The Integrity Council for the Voluntary Carbon Market (“ICVCM”) has been established to set and enforce definitive global threshold standards, drawing on the best science and expertise available, so high-quality carbon credits can efficiently mobilise finance towards urgent mitigation and climate resilient development. As part of the above, the ICVCM’s Core Carbon Principles (“CCPs”) and Assessment Framework (“AF”) will set new threshold standards for high-quality carbon credits, provide guidance on how to apply the CCPs, and define which carbon-crediting programs and methodology types are CCP-eligible. These initiatives are developing in tandem and will add a further layer of due diligence that needs to be carried out.

Meanwhile, Verra, a non-profit organisation that sets standards for voluntary carbon markets, has expressed its view that the ICVCM should drastically revise its process for developing the CCPs and AF for the voluntary carbon market. This indicates that there is no firm view, and is unlikely to be a firm view, on what represents an acceptable offset for some time.

In order to “promote the deployment of high quality carbon removals whilst minimising the risk of greenwashing”, the European Commission has proposed a regulation to facilitate the deployment of carbon removals by establishing a voluntary EU certification framework.

To do this, it proposes to set out:

  • Quality criteria for carbon removal activities in the EU;
  • Rules for the verification and certification of carbon removals; and
  • Rules for the functioning and recognition of certification schemes by the European Commission.

Putting all of these pieces of the ‘net zero jigsaw’ (and the many others that already exist) is no mean feat. Care will need to be taken about clearly identifying how net zero targets will be disclosed and met, the use of offsets and removal credits, and the kinds of offsets and removal credits that will be used.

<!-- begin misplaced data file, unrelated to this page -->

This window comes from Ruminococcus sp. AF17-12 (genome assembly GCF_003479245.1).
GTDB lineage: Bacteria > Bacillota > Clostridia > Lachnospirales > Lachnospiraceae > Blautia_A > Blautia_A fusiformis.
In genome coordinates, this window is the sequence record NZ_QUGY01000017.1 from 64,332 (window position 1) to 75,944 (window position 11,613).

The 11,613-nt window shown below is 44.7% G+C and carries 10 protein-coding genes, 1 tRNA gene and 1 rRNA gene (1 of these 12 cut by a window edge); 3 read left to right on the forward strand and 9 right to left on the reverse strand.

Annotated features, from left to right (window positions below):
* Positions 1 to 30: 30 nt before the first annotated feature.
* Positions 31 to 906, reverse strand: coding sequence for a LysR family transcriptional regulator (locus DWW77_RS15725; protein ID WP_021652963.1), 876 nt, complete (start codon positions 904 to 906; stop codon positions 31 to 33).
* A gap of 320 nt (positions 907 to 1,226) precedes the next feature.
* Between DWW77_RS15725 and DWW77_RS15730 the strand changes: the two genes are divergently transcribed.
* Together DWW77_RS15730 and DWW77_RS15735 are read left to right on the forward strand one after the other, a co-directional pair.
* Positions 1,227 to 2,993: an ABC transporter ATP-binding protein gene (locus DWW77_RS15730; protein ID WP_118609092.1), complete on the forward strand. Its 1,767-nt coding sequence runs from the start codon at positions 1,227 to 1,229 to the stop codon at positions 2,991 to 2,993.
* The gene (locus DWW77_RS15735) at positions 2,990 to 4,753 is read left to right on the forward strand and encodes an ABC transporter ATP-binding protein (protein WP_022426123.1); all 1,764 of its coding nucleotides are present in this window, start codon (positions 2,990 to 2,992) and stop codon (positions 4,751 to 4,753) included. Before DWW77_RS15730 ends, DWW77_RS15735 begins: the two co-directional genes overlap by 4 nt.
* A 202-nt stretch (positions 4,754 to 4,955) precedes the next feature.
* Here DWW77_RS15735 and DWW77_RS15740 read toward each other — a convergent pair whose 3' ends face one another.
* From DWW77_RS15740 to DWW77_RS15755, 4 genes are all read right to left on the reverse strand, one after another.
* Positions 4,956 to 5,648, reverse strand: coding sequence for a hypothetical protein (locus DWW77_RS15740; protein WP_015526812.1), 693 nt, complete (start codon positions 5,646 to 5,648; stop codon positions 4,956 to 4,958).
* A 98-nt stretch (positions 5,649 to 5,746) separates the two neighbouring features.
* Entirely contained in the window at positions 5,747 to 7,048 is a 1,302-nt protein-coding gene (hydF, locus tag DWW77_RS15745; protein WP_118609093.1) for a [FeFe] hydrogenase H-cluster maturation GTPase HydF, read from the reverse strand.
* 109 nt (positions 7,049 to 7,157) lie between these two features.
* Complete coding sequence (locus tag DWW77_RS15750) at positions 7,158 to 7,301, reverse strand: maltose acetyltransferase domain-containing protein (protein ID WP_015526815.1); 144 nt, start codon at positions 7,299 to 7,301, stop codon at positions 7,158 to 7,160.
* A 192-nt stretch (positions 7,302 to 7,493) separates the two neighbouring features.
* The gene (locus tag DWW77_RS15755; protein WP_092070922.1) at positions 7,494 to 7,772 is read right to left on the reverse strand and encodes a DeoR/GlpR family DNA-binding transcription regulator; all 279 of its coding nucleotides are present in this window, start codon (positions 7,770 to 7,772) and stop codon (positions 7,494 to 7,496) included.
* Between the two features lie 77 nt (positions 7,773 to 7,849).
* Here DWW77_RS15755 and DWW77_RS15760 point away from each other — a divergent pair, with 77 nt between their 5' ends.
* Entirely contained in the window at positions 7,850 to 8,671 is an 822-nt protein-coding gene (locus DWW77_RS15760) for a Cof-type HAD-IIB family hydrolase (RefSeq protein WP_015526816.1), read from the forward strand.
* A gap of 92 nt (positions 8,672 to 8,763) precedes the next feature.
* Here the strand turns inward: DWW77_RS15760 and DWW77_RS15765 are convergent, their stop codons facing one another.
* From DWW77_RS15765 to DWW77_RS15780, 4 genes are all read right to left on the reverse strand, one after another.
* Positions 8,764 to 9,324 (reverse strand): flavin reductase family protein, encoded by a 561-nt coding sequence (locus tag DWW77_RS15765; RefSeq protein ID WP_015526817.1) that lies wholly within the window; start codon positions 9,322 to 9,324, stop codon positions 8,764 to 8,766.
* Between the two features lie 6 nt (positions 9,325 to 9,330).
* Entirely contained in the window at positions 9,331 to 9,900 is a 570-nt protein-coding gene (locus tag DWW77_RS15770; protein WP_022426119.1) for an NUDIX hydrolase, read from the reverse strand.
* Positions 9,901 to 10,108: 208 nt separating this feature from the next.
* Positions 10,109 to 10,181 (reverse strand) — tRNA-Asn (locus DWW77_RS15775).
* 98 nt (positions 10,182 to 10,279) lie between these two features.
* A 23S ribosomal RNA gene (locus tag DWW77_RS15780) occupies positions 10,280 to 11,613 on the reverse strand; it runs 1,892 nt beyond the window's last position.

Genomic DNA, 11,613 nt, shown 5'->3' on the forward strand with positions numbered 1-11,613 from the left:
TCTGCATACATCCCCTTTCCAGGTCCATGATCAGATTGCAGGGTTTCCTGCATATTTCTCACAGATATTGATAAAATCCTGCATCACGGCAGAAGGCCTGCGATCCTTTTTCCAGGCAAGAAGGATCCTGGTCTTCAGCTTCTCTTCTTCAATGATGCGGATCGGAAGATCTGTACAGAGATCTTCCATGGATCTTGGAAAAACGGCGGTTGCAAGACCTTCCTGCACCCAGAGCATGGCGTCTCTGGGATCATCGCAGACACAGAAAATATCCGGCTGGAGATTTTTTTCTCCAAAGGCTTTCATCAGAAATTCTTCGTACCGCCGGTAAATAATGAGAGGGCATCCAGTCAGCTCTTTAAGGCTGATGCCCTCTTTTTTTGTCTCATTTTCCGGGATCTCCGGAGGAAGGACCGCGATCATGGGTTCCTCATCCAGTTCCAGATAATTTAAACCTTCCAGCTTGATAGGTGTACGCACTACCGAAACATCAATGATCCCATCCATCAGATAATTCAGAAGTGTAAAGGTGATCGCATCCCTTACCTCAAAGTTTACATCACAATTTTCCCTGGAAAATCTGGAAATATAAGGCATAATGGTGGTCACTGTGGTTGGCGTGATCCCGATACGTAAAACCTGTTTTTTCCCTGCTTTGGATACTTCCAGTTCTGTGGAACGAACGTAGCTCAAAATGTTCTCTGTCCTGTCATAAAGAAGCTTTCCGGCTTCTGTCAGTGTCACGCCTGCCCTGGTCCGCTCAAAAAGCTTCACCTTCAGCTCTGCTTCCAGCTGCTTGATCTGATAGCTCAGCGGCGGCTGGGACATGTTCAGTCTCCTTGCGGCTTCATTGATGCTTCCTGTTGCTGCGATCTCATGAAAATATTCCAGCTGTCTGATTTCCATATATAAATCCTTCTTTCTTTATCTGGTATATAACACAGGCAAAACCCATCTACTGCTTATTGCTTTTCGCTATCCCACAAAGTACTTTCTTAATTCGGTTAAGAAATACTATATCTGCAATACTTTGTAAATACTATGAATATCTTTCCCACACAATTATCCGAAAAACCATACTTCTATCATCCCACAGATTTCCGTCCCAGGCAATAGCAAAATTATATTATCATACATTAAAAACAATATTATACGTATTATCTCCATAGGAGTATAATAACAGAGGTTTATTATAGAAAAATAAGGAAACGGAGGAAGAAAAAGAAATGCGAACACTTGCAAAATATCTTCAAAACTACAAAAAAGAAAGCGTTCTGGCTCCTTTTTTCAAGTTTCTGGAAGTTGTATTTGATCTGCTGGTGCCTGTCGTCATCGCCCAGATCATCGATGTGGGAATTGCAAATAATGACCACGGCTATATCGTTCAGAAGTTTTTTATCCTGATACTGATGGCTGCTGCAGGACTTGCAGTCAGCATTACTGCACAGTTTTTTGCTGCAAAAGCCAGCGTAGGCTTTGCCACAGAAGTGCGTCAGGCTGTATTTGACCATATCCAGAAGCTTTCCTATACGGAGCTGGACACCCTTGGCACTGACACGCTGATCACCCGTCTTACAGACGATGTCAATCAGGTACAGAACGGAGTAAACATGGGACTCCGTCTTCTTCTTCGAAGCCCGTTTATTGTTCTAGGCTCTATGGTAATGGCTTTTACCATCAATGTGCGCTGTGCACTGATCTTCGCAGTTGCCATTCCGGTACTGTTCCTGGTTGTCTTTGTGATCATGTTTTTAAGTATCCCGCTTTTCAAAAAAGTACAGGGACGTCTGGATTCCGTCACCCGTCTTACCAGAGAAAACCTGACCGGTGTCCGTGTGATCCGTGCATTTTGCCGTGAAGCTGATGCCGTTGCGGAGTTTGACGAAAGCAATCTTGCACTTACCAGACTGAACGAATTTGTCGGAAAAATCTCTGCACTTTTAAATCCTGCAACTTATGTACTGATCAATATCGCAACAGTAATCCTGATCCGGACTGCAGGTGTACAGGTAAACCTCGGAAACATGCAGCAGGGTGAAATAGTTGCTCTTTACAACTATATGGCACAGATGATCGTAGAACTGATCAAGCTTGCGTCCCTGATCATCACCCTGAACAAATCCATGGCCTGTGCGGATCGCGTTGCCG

Navigating the risks


In our view, mitigating greenwashing risk lies in existing principles of good practice with respect to governance, disclosure and due diligence, in combination with an understanding of the sustainability profile of the product, activity or transaction at hand.

Although the exact practices and procedures that organisations adopt will, and should, differ between products and services, sector and jurisdiction, organisations may wish to consider the following ‘good practice’ steps.


  • Policies and procedures: Internal policies should be developed through collaboration between management and the compliance, external counsel, risk, sustainability and internal audit teams. Such policies should provide clear guidance on potential greenwashing risks facing the organisation and how such risks can be mitigated. The policies should also cover how management, and relevant employees, should monitor and record relevant information to ensure that there is evidence the organisation’s policy was followed, which will be critical in the event an allegation of greenwashing is made. When developing such policies, the organisation should account for current, and likely future, legislation impacting how organisations make socioenvironmental claims, as well as trends in greenwashing-related litigation and enforcement action by regulators;
  • Training: Organisations should focus on enhancing awareness of greenwashing risks amongst their employees. Training, using illustrative examples of ‘good’ and ‘bad’ behaviour, will be key to ensuring that the organisation’s position on greenwashing is understood, clear and transparent at all levels of the organisation; and
  • Understanding market practice: Staying up-to-date with developments in the ‘greenwashing’ space will be key to ensuring that the organisation can pick-up ‘lessons learnt’ and understand what regulators and stakeholders want to see in terms of the publication of socio-environmental credentials.